He was pushing a buggy half full of groceries in the Piggly Wiggly. Down one aisle, turn and up the next.
Two three year old twin boys in the cart, standing, reaching for Pop Tarts and Oreo cookies. He was wearing a camouflage army uniform, BDUs, I think. Dressed like a professional, right down to the military haircut and bloused pants legs above his combat boots. He was keeping the twins from buying everything on the cookie aisle.
He had a list in his left hand, pushing the buggy with his right. And a Combat Infantry Badge on his chest, above his heart.
I walked up, extended my hand and said “Sir, I thank you for your service.” He smiled and said “Not a problem, you’re welcome, Sir.”
“I see your badge, I really want to thank you.” I wanted him to know how I felt, both as a father and an American.
“Oh, When did you serve?” he asked.
“I didn’t. Never was in the military.” I said.
“Then how did you know about the CIB? Most people, don’t know about it.”
“I had friends who got theirs in Viet Nam and in the Middle East. That’s why I wanted to thank you for your service. I know what it means.”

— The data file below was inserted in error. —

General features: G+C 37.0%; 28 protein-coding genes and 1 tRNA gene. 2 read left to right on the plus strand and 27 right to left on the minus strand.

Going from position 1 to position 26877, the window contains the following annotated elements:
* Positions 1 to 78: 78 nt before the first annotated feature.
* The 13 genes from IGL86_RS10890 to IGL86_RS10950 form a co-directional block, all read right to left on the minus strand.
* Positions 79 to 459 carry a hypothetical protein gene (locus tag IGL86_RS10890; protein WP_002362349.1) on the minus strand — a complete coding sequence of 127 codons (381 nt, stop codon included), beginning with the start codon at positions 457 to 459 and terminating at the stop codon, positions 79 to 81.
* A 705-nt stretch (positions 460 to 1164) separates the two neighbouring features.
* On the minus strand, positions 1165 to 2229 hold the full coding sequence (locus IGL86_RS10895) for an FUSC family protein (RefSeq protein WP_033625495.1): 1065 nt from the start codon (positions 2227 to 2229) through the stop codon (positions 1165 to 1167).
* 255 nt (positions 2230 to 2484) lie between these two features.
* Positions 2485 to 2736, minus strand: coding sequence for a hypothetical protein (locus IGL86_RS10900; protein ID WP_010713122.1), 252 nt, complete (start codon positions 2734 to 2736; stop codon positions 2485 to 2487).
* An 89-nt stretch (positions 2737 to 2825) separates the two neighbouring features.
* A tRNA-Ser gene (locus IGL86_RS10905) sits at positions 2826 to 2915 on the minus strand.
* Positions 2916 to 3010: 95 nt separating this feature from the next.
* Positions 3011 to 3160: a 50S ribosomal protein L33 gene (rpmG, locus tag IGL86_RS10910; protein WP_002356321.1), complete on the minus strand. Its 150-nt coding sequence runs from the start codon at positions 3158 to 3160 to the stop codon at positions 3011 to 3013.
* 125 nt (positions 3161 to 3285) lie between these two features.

I shook his hand again.
I didn’t get his name. And, in a way, it doesn’t matter. He’s a hero. He wears a Combat Infantryman’s Badge. Enough said. Soldiers earn their CIBs the hard way.
A genuine hero and he’s buying groceries in my hometown.
Somewhere, a long time ago, he was in a shooting war. His life on the line, people trying to kill him. He was there, protecting his brothers beside him. Defending our country. Following orders.
Like I said, a hero.
I thought about the other heroes I’ve known. The science teacher who captained a submarine. The math teacher who won the silver star in Europe. The history teacher who got to Normandy about dark-thirty on June 6, 1944. He wasn’t teaching that day.
The local kid who is still missing in action in Viet Nam. The pilot who took his refueling tanker to North Viet Nam so a fighter jet without a fuel tank could latch on and limp on back home. My pilot friend never even knew the other’s name. He just wanted to save a man’s life that day.
The helicopter pilot who spent his year in Viet Nam hauling soldiers to and from battle. He came home and died of a heart attack.
The tombstone out west of town, I remember selling the kid a hamburger and a coke the night before he left. Then seeing his photo and a story the week they buried him. All heroes in my book, including the crazy Marine we called Bushman. He started college with us, two weeks after coming home from Viet Nam.
We rub elbows with heroes every day.
Thanks to all you heroes again.
I hope the two twins know their dad is a hero.
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